Two years later, in 1790, Burlington was named the new Shire Town, and court was held
at Gideon King's Tavern, where duties of the court were carried out before the draught
beer flowed. That noble establishment is still standing at 35 King Street. Gideon's son
(Gideon Jr.) became the most famous ship captain in the history of Lake Champlain.

 

The First Courthouse is Built in the Center of City Hall Park.


By 1797, the citizens of Chittenden County felt the need for a courthouse solely
dedicated to the ministrations of justice. A new facility was built just a stone's throw from
the old tavern in the center of Courthouse Square (now City Hall Park) and served the
county until 1801. It was razed just four years after its construction to make way for a
facility large enough to also host the Vermont State legislature (who subsequently moved
to Montpelier in 1805).
The new (second) courthouse was built on Church Street bordering the east side of
Courthouse Square (where City Hall is now). A fire destroyed this courthouse in 1828
and it was promptly replaced in the same spot by a third courthouse that featured a Late
Federal Style design and octagonal cupola. This building served the county for forty-five
years until 1873 when it became the Fletcher Free Library.
The fourth courthouse was built further south on Church Street in 1872. This Second
Empire Vermont Redstone building, with a three-story tower on the northwest side,
served Chittenden County for almost 100 years. It was placed on the National Historical
Registry in 1973, and was lost in a tragic fire in 1982. The land now serves as a parking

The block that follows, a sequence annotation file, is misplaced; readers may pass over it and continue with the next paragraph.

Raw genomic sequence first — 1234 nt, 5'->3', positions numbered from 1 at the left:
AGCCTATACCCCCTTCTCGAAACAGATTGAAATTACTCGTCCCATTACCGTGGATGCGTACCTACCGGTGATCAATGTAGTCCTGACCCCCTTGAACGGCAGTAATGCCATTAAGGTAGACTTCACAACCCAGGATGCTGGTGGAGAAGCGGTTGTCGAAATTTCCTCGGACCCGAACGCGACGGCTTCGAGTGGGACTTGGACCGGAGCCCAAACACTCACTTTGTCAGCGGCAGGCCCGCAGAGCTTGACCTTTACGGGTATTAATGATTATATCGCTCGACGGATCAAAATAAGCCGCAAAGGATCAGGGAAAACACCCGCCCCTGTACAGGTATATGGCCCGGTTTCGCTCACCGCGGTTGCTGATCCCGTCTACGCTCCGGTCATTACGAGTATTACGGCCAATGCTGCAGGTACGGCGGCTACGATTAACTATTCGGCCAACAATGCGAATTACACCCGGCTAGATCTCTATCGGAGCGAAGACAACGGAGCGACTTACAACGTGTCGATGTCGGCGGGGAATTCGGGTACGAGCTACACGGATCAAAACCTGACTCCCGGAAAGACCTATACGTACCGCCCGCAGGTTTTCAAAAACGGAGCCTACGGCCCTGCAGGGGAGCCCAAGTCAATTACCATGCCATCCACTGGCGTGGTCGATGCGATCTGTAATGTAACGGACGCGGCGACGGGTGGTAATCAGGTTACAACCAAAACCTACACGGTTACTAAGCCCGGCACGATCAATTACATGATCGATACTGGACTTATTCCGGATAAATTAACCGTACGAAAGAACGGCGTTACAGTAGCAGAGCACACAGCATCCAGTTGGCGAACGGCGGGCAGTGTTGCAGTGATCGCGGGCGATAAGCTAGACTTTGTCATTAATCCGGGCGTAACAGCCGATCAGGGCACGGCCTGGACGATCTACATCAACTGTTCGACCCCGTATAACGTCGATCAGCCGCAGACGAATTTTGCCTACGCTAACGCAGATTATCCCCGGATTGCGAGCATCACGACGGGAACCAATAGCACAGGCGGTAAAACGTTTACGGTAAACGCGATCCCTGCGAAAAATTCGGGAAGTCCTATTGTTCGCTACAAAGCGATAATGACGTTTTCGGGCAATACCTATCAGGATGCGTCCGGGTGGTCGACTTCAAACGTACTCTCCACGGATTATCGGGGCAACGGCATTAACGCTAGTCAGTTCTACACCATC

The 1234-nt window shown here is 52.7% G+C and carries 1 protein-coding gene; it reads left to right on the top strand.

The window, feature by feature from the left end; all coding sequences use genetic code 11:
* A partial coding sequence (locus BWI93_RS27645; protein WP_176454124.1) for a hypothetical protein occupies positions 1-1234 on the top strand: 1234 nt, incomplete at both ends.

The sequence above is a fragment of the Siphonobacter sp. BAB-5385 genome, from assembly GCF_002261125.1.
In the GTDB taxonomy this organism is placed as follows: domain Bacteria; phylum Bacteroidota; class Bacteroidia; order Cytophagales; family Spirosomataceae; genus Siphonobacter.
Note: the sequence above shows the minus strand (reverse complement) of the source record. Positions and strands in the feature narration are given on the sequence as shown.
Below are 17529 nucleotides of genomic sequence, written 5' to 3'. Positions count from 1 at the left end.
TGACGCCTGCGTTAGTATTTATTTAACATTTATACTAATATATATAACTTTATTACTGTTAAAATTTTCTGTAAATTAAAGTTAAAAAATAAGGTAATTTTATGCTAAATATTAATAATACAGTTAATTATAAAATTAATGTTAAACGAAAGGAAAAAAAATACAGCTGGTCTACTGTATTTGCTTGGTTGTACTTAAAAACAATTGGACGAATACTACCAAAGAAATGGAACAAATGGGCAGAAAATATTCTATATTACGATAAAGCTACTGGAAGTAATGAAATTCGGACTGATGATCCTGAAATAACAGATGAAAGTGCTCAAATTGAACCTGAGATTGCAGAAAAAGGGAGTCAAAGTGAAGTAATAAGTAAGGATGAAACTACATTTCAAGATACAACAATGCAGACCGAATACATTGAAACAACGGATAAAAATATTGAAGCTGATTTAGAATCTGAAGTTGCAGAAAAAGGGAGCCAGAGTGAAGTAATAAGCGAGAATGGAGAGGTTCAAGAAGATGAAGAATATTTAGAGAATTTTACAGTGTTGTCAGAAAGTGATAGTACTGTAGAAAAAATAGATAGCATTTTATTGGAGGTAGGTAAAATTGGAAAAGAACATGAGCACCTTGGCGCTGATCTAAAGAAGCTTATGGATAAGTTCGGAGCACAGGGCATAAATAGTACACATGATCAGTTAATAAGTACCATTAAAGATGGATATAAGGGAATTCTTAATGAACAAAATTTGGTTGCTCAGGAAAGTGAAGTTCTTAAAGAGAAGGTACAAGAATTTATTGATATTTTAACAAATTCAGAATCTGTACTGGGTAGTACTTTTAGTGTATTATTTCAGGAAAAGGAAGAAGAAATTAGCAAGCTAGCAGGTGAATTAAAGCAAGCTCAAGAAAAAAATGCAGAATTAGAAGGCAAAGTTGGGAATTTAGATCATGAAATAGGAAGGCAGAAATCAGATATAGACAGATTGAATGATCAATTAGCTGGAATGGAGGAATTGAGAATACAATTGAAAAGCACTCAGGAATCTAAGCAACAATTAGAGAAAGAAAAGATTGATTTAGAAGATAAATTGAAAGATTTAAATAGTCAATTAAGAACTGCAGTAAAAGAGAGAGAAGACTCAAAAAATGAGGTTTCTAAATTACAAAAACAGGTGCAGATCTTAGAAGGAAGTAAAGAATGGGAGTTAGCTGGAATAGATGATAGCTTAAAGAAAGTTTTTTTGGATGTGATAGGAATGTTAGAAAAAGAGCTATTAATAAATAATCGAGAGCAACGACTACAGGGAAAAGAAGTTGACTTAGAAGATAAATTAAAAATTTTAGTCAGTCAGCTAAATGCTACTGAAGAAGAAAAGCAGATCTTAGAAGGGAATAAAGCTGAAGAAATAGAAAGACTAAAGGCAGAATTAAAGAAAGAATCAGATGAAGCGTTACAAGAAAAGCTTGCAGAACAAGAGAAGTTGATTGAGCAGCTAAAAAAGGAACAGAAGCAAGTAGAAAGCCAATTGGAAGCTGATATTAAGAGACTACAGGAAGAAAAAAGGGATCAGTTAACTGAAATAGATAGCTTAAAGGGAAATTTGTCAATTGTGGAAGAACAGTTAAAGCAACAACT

lot for the current courthouse.
In 1907, after four years of construction, our current county courthouse (fifth) was
opened as a U.S. Post Office and Customs House. Designed by James Knox Taylor, using
his trademark Beaux Arts design (as seen in his U.S. Treasury Building in Washington,
D.C.), features a white marble exterior, massive ionic columns, a classically detailed
parapet, an intricate doorway design, a marble finished interior, hand carved oak
archways, and Vermont red marble fireplaces.
In 1974, the U.S. Government donated the building to Chittenden County for use as the
county courthouse. It was dedicated to two brave young men who gave their lives for
their country in World War II – Charles P. Smith III and Bailey H. Goldberg.
Although additions to the building were made at this time, the grandeur of the marbled
hallways, hand carved oak walls and archways, remain as breathtaking today as they
were at the turn of the Twentieth Century.


Bob Boyd and Jack Ramsey contributed to this chronicle.

Sources:
Courthouse Posterboards (various, including University of Vermont Libraries)
Winooski Historical Society, The Great Falls on the Onion River, by Vince Feeney
http://archive.org/stream/cu31924028837536/cu31924028837536_djvu.txt
http://www.rootsweb.ancestry.com/~vermont/GazeteerChittendenCoBurlin
gton3.html
http://www.flickr.com/photos/donshall/sets/72157631914125724/#
http://en.wikipedia.org/wiki/Thomas_Chittenden
of Vermont.
As printed:
http://bfpne.ws/1fF1V82